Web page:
With one in ten people currently without access to clean water, this global problem is mounting daily. Even with aid organizations working to meet the demands for drinkable water, there are still so many places going without it. That is where four interesting new inventions come into play. Each makes the task of purifying water much easier and more readily available to people from the far-flung villages of rural Africa to the crowded slums of India.
1. The Life Sack: These “sacks” were originally created by Korean designers Jung Uk Park, Myeong Hoon Lee, and Dae You Lee to carry food donated from global aid programs. But, with the addition of a solar powered water purifier, they can now transform from a bag to carry food into a bag that makes local water sources safe to drink. It even has straps so it can be worn like a backpack to travel from the water location to the community. The sack works by using UVA radiation and its own thermal treatment process to kill micro-organisms and bacteria living in the water.
2. The Cycloclean: In many impoverished parts of the globe, bicycling is the most convenient way to get around. Riding a bike to a water source can be a much faster way to travel back and forth. But, if the water isn’t clean, there is little point in the journey to begin with. That’s where the Cycloclean comes in. Invented by Nippon Basic, a company based in Kawasaki, in 2005, the bike does all the work. Its own chain runs a motor that pumps water into a set of filters that produce purified water with a maximum capacity of 5 litres a minute. The water can come from as far down as 5 meters in the ground. Currently, the price is still too high, but Nippon Basic has combined its efforts with a local bicycle maker and will hopefully be able to reduce costs.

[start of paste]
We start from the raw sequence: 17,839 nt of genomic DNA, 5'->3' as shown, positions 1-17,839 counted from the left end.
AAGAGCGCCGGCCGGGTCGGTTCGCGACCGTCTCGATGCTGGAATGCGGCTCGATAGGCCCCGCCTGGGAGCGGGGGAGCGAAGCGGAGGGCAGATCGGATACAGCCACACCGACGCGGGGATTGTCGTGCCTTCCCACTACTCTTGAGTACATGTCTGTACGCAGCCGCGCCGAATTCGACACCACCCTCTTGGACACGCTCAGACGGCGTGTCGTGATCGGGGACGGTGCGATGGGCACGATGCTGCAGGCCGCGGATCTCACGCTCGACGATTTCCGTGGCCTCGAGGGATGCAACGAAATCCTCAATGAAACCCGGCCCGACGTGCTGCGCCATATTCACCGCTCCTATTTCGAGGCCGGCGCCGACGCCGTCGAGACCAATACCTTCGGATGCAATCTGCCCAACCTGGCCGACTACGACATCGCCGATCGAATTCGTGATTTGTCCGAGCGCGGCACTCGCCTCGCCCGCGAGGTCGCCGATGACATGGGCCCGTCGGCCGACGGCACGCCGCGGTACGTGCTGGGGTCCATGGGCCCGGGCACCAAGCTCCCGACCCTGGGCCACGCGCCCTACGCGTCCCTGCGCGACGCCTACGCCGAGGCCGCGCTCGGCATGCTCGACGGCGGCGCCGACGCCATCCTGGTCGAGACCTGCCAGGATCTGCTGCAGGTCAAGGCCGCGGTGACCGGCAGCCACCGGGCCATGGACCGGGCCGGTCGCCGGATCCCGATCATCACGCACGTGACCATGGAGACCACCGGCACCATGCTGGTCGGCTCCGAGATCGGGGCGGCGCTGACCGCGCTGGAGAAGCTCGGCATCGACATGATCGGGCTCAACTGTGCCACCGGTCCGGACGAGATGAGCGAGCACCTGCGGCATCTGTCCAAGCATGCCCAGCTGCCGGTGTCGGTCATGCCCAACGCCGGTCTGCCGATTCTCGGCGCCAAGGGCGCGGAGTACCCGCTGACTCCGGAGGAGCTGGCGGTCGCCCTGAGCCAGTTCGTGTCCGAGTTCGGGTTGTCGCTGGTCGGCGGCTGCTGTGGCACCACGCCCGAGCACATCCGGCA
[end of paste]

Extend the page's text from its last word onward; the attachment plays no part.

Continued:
3. The Watercone: Sometimes the main problem leading to water poverty is not contaminated fresh water, but a lack of it altogether while having an abundance of salty or brackish water nearby. Water like this cannot be consumed because of its dehydrating qualities. This occurred to Stephan Augustin while on vacation in the Canary Islands. While playing with a saucer, cup, and salt water he brought about the initial plan for the Water Cone. A person simply places the cone on the black saucer filled with 3-5 litres of water and sets it in the sun for a day. The sun heats the saucer and water causing the evaporated water to condense on the side and trickle back down, creating a desalination process and about 1.5 litres of portable water a day.
4. The PlayPump: Hand pumping water is never the most enjoyable activity. But what if we could combine the action of pumping water with children having fun? The PlayPump does exactly that. The people at Roundabout Water Solutions install the merry-go-round style pump at a preexisting borehole. The community children play by pushing the pump around and around. As they play, water is drawn up and stored in a tank nearby. The children get to have fun and exercise and the area benefits from the supply of water. One of the best parts? The tanks have enough space for public health messages and company advertising to help lower the cost of the installation.